The Expanse Season 3 Episode 1 Review: Fight or Flight

We’re right back in the action in the season premiere of The Expanse, but change is in the air both on a personal scale and system wide.

This The Expanse review contains spoilers.

The Expanse Season 3 Episode 1

The season three premiere of The Expanse might as well have been season two episode fourteen in that much of the conflict continued right where it left off in last year’s finale, and although “Fight or Flight” contained a lengthy previously-on montage to catch people up, it took awhile to settle in. The greatest success of this episode, in fact, came from its thematic shifts rather than the plot itself. The impending war was one such tonal change, but the more powerful pivot lies with the much smaller but no less important conflict in the fractured family on the Rocinante. This is where the most potent anticipation for the season to come lies.

The fact that the ship is no longer called the Rocinante, the name of Don Quixote’s horse, is the most obvious manifestation of the shift in the crew dynamics. Holden even tells Prax that he wants to stop “tilting at windmills,” and although the literary reference is lost on the Ganymede native, Prax did choose the new transponder name for the ship: Pinus Contorta, which is an appropriate choice on many levels. The conifer that must die in a fire to release its seed could speak to the system-wide society on the brink of battle or the broken relationships brought about by Naomi’s betrayal. It’s a wonderful way to frame the new season right up front!

But was Naomi’s choice really a betrayal? As beloved as Dominique Tipper’s character is, her diminished status among the crew felt deserved though painful to witness. This episode puts the viewers’ emotions through the wringer when Amos says, “She’s not the person I thought she was,” and when she implores, “Get us to Tycho, and you’ll never have to see my face again,” but just as it gives us hope by showing her crewmates privately agreeing that Tycho is the safest destination, it kicks us (and Naomi) back down again by presenting the mysterious spike on Io that indicates that more protomolecule, and perhaps Prax’s daughter Mei, may still be within reach. It’s a worthy mission, but one that emphasizes Naomi’s outcast status.

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Again, though, is Fred Johnson having the protomolecule sample as leverage a bad thing? A more subtle relationship dynamic change unfolds between Johnson and Drummer at Tycho Station as Fred makes the arguably necessary choice of working with Anderson Dawes, using the conflict between Earth and Mars and his possession of the ultimate weapon to get a seat at the big table. Watching Drummer wrap herself around the idea of working with someone who tried to kill them was certainly entertaining, but more interesting still was the setup for where they’re headed: to salvage the Nauvoo. Why is anyone’s guess, but color us intrigued!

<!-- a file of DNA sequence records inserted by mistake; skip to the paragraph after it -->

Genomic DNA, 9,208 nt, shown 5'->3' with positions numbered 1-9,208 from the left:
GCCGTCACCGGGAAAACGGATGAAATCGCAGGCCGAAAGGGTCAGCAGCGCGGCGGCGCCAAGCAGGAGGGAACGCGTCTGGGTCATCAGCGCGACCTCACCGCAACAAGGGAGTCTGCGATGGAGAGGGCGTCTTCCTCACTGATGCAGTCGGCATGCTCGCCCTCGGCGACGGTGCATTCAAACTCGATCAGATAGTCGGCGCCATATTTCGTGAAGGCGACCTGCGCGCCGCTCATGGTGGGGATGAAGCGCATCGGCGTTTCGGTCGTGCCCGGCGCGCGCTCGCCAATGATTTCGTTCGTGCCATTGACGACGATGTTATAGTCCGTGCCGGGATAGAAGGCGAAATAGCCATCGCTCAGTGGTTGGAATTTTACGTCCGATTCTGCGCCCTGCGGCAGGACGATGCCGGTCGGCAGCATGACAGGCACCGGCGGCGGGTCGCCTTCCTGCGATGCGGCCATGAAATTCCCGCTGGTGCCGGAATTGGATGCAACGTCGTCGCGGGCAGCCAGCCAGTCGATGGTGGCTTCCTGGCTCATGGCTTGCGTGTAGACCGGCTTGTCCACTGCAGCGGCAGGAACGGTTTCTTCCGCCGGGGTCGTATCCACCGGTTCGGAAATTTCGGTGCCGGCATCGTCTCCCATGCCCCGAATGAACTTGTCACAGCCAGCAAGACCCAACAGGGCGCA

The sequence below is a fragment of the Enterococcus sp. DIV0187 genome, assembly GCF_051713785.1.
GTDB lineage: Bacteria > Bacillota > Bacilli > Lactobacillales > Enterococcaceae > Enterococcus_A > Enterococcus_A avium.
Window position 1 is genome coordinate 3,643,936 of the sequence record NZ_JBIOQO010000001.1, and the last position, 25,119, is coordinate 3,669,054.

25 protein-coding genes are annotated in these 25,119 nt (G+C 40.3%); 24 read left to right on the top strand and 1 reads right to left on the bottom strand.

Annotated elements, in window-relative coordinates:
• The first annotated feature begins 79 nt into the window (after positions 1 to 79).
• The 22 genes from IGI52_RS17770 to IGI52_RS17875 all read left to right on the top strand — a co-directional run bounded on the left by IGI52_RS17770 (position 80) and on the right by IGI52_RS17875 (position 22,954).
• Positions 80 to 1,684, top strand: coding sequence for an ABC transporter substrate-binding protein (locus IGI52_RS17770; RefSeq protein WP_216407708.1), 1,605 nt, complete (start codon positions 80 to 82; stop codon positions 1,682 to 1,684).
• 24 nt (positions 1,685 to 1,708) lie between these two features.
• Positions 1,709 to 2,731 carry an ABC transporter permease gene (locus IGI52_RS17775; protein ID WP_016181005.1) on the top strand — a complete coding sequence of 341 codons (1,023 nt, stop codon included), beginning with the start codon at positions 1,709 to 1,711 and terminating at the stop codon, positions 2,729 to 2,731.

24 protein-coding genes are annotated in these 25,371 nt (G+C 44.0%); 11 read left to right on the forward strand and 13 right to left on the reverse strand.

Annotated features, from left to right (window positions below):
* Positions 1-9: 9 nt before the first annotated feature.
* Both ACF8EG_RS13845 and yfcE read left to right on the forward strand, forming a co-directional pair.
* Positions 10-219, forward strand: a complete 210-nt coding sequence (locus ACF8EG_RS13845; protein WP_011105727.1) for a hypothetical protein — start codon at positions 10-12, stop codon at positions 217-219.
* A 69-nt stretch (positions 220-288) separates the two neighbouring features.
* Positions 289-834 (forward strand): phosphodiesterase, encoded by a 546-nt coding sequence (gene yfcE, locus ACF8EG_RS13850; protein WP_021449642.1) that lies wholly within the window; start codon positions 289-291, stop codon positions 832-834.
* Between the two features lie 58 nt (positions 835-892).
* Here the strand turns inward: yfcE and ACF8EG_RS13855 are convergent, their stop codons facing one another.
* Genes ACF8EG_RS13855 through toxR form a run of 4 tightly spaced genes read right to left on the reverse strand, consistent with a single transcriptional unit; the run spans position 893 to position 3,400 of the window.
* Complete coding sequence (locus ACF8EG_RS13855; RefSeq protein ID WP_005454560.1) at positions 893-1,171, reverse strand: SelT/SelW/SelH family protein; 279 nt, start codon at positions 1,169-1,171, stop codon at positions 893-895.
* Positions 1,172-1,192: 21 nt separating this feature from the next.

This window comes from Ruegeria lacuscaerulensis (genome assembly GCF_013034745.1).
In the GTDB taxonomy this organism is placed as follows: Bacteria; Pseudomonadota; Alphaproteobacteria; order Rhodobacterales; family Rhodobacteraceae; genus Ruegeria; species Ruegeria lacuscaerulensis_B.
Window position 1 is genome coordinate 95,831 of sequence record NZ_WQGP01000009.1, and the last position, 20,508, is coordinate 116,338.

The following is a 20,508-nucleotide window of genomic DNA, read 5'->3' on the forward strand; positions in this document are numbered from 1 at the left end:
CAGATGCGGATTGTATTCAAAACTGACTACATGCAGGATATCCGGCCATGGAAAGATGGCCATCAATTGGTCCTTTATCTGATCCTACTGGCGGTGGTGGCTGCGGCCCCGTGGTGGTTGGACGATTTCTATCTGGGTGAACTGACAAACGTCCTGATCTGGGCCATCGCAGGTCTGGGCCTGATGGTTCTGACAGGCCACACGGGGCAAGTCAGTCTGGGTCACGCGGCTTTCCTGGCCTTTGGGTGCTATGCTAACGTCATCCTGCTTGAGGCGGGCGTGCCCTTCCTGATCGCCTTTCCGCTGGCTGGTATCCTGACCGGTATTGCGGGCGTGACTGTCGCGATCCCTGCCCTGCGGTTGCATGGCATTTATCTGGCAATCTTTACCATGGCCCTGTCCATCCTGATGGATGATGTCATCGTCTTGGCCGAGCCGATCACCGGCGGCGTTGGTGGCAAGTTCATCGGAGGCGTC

Plenty of action was to be had elsewhere in the episode, of course, but as mentioned before, the political situation created by Errinwright in the final moments of season two may have needed a quick refresher, although it doesn’t take a steel trap memory to perceive that the undersecretary is manipulating the Secretary General towards war with Mars. Setting Avasarala up as a supposed co-conspirator with Mao to sell the protomolecule to Mars is certainly a believable lie when she’s nowhere to be found in a time of crisis, and as a result, Errinwright becomes an excellent, sleazy antagonist for season two.

Oddly, but perhaps not so surprisingly (especially to readers of the James S.A. Corey novels), the most lighthearted moments of the episodes are on Mao’s yacht where Bobbie, Avasarala, and Cotyar trade friendly barbs that illustrate their mutual respect for each others’ unwillingness to give up in the face of insurmountable odds. Bobbie’s powered armor is totally badass, even when its magnets are on the fritz, and Avasarala’s ineptitude with guns is canceled out by her foresight in gathering the comms buffer as proof of Errinwright’s duplicity. Even Cotyar saying “Good job, marine,” as Bobbie answers, “Same to you, spy,” was a nice moment of camaraderie.

There are little touches, too, that offer a glimpse of storylines to come, making this a great introduction to the season. Alex’s call to his wife Talissa, for example, included a picture, which seems to indicate we’ll be seeing that actor at some point. The montage of the other crew members brooding as Alex talked about mistakes he’s made with his family was yet another metaphor for their situation. Holden smashing the coffeemaker followed by Prax calmly stating, “You should try tea,” was another funny moment as well. And who could fail to notice the remnant of blue goo under the floorboards?

Obviously, there’s much more to come in The Expanse season 3, and “Fight or Flight” was as exciting as atmospheric re-entry, with all the fire and fury and disorientation that entails. As the episode goes along, it settles into a more quiet, if no less intense descent into its new storyline, but by now we all know this show just doesn’t let up for a moment.  The shift in motivation and purpose for all of the characters sets up the new chapter beautifully, leaving everyone anticipating a great third season for this most epic of space dramas.


4.5 out of 5